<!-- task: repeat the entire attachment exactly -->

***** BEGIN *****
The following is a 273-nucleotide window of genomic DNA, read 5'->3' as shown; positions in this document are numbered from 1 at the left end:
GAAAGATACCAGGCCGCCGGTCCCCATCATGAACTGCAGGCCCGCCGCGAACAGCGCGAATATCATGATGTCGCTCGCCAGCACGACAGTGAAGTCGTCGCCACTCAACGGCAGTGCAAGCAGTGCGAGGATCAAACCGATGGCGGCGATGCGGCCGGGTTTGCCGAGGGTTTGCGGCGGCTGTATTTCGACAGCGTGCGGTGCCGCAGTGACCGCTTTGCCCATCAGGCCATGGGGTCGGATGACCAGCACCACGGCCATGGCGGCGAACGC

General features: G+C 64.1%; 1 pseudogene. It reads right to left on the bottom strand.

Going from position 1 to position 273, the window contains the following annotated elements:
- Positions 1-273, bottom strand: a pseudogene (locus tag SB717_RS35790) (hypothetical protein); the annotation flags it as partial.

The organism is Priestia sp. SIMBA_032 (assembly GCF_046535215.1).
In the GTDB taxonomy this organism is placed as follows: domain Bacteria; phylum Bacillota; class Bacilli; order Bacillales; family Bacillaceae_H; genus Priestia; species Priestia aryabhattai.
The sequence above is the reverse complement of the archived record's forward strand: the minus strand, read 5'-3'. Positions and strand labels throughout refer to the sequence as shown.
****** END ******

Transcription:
The following is a 273-nucleotide window of genomic DNA, read 5'->3' as shown; positions in this document are numbered from 1 at the left end:
GAAAGATACCAGGCCGCCGGTCCCCATCATGAACTGCAGGCCCGCCGCGAACAGCGCGAATATCATGATGTCGCTCGCCAGCACGACAGTGAAGTCGTCGCCACTCAACGGCAGTGCAAGCAGTGCGAGGATCAAACCGATGGCGGCGATGCGGCCGGGTTTGCCGAGGGTTTGCGGCGGCTGTATTTCGACAGCGTGCGGTGCCGCAGTGACCGCTTTGCCCATCAGGCCATGGGGTCGGATGACCAGCACCACGGCCATGGCGGCGAACGC

General features: G+C 64.1%; 1 pseudogene. It reads right to left on the bottom strand.

Going from position 1 to position 273, the window contains the following annotated elements:
- Positions 1-273, bottom strand: a pseudogene (locus tag SB717_RS35790) (hypothetical protein); the annotation flags it as partial.

The organism is Priestia sp. SIMBA_032 (assembly GCF_046535215.1).
In the GTDB taxonomy this organism is placed as follows: domain Bacteria; phylum Bacillota; class Bacilli; order Bacillales; family Bacillaceae_H; genus Priestia; species Priestia aryabhattai.
The sequence above is the reverse complement of the archived record's forward strand: the minus strand, read 5'-3'. Positions and strand labels throughout refer to the sequence as shown.